Flipping through the pages of a fashion magazine is a great way to get ideas about what to buy each season, especially since you know the goods inside are hand-picked by a team of editors with highly developed tastes. It seems only natural then that these publications are beginning to not only feature products they love within their pages, they're also branching out into developing -- and in some cases, selling -- the items themselves.
Earlier this week, Real Simple, a women's lifestyle magazine owned by Time Inc., announced that it is teaming up with e-commerce site Cuyana for its first-ever co-branded fashion collection. The line, which is a tightly edited range of clothing and accessories for summer, will be available beginning May 15.
The partnership -- based on Cuyana's "lean closet" movement -- was a natural one between the two brands, as they share a similar aesthetic, as well as a philosophy based around simplicity and intentional buying. Cuyana approached Real Simple about six months ago, and after a number of conversations about what key elements would be included in the collection, the design process began.
According to Real Simple's publisher Charlie Kammerer, the partnership benefits the magazine in a number of ways: First, it's a service for the audience -- readers have access to high-quality, high-value products that were designed in part by the publication's trusted team of editors. And second, it gives the Real Simple team perspective on how its audience shops for online fashion, which is information that can greatly benefit the book in the future.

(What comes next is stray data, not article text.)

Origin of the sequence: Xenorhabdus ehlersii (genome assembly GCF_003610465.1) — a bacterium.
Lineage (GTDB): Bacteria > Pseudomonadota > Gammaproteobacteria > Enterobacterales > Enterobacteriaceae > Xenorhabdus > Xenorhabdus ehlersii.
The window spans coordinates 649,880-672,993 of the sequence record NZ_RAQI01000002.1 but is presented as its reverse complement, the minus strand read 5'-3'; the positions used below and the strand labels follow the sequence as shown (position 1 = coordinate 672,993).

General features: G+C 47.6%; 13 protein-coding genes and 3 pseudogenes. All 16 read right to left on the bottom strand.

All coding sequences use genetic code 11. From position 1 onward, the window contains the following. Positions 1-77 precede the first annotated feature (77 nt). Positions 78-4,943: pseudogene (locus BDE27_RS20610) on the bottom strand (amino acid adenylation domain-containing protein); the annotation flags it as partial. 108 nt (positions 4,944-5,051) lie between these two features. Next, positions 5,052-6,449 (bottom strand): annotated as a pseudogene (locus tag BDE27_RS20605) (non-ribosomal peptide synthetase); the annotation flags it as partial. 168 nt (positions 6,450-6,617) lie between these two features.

"Historically some publishers have looked at their brands in too limited of a way," Kammerer said. "A lot of us need to realize that brands are much broader than [just a magazine and a website] in consumers' minds. We need to create brand equity where it makes sense in our readers lives."
Real Simple isn't the first print brand to get involved in both e-commerce and design. Harper's Bazaar not only has its stand-alone shopping site, ShopBazaar.com -- one the very first content-to-commerce stores from a print brand -- it also recently partnered with Stuart Weitzman on a capsule collection designed by the magazine's accessories and market editors.
InStyle took part in a similar collaboration as well, designing shoes and accessories for retail partner Nine West for a line that's now in its third season.
"The partnership started over a dinner in Paris with the CEO of Jones Group and Ariel Foxman," Leah Karp, InStyle's accessories director, said. "It was a very natural conversation. We thought it would be the perfect partnership between two mega-brands and we started designing right away."
InStyle brings in additional revenue from Nine West as a brand extension, and so far the collaboration has been a success: Karp notes that a number of the items she designed have sold out worldwide. "We are bringing the reader a line of on-trend, fashion-forward and affordable pieces, available internationally," Karp explained. "Our woman is in the know, and this helps so that she can dress the way she sees in the magazine, in items created by InStyle editors."
As for why now is the time for the magazine to extend its offerings into design and e-commerce, Karp believes that its part of the constantly evolving state of what a print brand is and must become. "Everyone sees the world is changing and how connected people are -- everyone is looking for the next step in looking to engage the reader and, for Nine West, the customer," she said. "This collaboration lets the reader have a piece of the InStyle brand beyond what's in the pages of our magazine."